A PILOT STUDY has underlined a formal link between the economic downturn and the level of suicide in Ireland.
Research published today by the National Suicide Research Foundation, investigating the circumstances surrounding 190 deaths in Cork, showed that almost a third of suicide victims worked in construction and related businesses, which bore the brunt of the downturn.
“These findings show that some occupational groups in Ireland are associated with an increased risk of suicide,” the Suicide Support and Information System report said.
The report also showed that 38.1 per cent of suicide victims studied were unemployed – a figure in obvious disproportion to overall figures showing that 14.9 per cent of the general public is unemployed.
81 per cent of victims had been in contact with their GP or a mental health service in the year before their death; of those, two-thirds had been in touch with their GPs four times or more in the 12 months before they died.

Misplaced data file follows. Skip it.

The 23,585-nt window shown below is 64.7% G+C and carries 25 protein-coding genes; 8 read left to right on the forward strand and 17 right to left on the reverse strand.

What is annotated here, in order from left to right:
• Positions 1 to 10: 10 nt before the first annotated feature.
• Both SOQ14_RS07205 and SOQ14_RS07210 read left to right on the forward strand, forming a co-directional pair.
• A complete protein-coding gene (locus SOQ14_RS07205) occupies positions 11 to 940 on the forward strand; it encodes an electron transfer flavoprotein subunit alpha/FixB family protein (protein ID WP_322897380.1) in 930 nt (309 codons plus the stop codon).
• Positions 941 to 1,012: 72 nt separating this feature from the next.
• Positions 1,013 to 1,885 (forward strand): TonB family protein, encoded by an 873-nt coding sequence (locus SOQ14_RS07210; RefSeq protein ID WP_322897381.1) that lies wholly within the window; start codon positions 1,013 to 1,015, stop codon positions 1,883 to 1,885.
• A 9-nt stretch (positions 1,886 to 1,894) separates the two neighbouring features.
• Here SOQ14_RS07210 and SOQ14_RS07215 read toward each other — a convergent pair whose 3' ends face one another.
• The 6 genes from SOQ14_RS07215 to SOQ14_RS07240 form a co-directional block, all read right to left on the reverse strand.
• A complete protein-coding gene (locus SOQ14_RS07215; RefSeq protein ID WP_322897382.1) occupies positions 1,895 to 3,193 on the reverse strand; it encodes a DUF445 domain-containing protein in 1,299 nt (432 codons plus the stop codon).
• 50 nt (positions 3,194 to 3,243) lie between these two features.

While 41 per cent had been offered outpatient appointments with mental health services, almost half of these were unable to take up these appointments.
56.6 per cent of suicide victims had been using prescription medication for a mental disorder in the year prior to their death, but the report found that almost half of these – 46.4 per cent – had not complied with the instructions supplied.
The report studied 178 cases in Cork city and county in which inquests returned a verdict of death by suicide, as well as another 12 cases in which open verdicts were returned, between September 2008 and March 2011.
The study was part-funded by the HSE’s National Office for Suicide Prevention.
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